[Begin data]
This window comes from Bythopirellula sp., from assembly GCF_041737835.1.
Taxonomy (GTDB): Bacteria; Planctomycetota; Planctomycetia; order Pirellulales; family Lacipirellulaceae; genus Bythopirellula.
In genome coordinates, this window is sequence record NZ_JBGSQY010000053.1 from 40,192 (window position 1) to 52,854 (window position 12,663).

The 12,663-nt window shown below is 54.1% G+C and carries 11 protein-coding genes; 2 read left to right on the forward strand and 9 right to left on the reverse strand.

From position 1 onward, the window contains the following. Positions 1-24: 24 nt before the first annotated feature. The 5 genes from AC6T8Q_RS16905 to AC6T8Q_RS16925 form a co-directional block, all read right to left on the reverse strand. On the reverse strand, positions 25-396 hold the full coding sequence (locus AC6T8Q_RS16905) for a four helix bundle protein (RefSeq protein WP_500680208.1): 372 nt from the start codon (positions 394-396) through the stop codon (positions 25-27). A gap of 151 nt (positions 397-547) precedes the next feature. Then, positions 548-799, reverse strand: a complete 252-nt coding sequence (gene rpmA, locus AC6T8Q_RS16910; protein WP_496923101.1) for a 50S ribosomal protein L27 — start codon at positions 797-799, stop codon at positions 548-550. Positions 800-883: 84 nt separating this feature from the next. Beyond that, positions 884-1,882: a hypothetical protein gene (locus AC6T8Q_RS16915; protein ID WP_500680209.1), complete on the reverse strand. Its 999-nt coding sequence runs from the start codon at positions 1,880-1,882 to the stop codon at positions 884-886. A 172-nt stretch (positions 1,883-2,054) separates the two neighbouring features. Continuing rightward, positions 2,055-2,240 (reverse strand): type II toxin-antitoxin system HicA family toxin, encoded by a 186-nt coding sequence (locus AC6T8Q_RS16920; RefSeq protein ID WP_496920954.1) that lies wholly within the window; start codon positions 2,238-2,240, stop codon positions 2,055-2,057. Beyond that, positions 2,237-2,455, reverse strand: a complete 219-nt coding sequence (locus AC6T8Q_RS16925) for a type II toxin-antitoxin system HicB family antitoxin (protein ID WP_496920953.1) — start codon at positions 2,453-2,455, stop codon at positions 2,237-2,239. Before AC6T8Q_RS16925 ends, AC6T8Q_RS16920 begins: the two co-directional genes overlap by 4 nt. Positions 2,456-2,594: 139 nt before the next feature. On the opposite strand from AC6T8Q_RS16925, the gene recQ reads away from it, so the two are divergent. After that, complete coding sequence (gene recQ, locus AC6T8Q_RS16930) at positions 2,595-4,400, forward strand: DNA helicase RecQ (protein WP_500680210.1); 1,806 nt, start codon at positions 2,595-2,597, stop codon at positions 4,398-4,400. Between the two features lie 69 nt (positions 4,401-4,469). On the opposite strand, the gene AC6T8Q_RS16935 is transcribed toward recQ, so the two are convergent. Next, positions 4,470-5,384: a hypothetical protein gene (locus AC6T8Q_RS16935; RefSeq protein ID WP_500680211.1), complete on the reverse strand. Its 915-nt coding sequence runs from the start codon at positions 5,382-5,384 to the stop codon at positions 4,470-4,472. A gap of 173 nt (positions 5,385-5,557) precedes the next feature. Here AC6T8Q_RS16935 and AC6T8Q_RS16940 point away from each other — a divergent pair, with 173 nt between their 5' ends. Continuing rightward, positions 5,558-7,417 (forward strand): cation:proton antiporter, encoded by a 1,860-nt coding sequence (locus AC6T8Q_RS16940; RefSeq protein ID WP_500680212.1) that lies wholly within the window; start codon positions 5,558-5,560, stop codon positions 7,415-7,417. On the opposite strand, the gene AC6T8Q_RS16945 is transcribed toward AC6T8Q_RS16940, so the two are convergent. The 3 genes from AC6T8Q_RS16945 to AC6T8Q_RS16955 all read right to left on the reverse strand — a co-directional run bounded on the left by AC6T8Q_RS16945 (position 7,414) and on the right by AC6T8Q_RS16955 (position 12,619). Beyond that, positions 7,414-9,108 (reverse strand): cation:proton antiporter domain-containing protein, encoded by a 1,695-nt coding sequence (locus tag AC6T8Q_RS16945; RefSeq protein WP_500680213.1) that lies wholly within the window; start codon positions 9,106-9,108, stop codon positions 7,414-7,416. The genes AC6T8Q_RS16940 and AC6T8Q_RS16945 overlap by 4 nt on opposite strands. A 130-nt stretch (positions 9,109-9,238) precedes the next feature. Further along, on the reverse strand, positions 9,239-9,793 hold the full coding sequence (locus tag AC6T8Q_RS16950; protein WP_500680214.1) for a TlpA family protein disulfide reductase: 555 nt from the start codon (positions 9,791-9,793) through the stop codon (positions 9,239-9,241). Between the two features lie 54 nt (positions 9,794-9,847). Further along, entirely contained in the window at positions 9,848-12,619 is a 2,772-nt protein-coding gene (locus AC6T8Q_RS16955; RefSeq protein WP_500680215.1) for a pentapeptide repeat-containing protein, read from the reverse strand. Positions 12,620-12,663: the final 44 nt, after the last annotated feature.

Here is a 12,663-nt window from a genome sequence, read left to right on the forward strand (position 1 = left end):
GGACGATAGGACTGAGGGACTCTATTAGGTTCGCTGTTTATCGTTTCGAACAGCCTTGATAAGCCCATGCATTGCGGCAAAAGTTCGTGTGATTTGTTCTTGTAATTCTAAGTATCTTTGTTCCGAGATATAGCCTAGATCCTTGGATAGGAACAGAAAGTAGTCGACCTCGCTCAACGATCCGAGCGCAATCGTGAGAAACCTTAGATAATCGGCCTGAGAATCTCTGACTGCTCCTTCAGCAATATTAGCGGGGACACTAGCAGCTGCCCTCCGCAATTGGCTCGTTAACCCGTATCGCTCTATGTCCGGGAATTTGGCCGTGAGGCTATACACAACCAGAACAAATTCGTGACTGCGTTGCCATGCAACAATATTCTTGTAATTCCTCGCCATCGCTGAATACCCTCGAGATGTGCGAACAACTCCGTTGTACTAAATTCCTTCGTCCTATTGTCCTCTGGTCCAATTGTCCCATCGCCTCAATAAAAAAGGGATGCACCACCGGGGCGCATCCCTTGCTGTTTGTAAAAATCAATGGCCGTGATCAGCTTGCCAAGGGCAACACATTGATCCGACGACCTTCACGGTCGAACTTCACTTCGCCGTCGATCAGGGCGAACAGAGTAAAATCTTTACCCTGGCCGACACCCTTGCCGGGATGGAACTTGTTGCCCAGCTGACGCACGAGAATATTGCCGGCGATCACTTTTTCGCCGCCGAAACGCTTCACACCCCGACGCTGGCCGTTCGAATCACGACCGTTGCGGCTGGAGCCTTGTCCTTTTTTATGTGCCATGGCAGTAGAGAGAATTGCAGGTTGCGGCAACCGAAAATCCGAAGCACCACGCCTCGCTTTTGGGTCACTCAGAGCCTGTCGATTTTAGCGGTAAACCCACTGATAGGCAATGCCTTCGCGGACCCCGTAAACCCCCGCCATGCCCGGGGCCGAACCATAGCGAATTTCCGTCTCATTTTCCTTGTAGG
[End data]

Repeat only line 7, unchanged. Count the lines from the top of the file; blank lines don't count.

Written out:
GGACGATAGGACTGAGGGACTCTATTAGGTTCGCTGTTTATCGTTTCGAACAGCCTTGATAAGCCCATGCATTGCGGCAAAAGTTCGTGTGATTTGTTCTTGTAATTCTAAGTATCTTTGTTCCGAGATATAGCCTAGATCCTTGGATAGGAACAGAAAGTAGTCGACCTCGCTCAACGATCCGAGCGCAATCGTGAGAAACCTTAGATAATCGGCCTGAGAATCTCTGACTGCTCCTTCAGCAATATTAGCGGGGACACTAGCAGCTGCCCTCCGCAATTGGCTCGTTAACCCGTATCGCTCTATGTCCGGGAATTTGGCCGTGAGGCTATACACAACCAGAACAAATTCGTGACTGCGTTGCCATGCAACAATATTCTTGTAATTCCTCGCCATCGCTGAATACCCTCGAGATGTGCGAACAACTCCGTTGTACTAAATTCCTTCGTCCTATTGTCCTCTGGTCCAATTGTCCCATCGCCTCAATAAAAAAGGGATGCACCACCGGGGCGCATCCCTTGCTGTTTGTAAAAATCAATGGCCGTGATCAGCTTGCCAAGGGCAACACATTGATCCGACGACCTTCACGGTCGAACTTCACTTCGCCGTCGATCAGGGCGAACAGAGTAAAATCTTTACCCTGGCCGACACCCTTGCCGGGATGGAACTTGTTGCCCAGCTGACGCACGAGAATATTGCCGGCGATCACTTTTTCGCCGCCGAAACGCTTCACACCCCGACGCTGGCCGTTCGAATCACGACCGTTGCGGCTGGAGCCTTGTCCTTTTTTATGTGCCATGGCAGTAGAGAGAATTGCAGGTTGCGGCAACCGAAAATCCGAAGCACCACGCCTCGCTTTTGGGTCACTCAGAGCCTGTCGATTTTAGCGGTAAACCCACTGATAGGCAATGCCTTCGCGGACCCCGTAAACCCCCGCCATGCCCGGGGCCGAACCATAGCGAATTTCCGTCTCATTTTCCTTGTAGG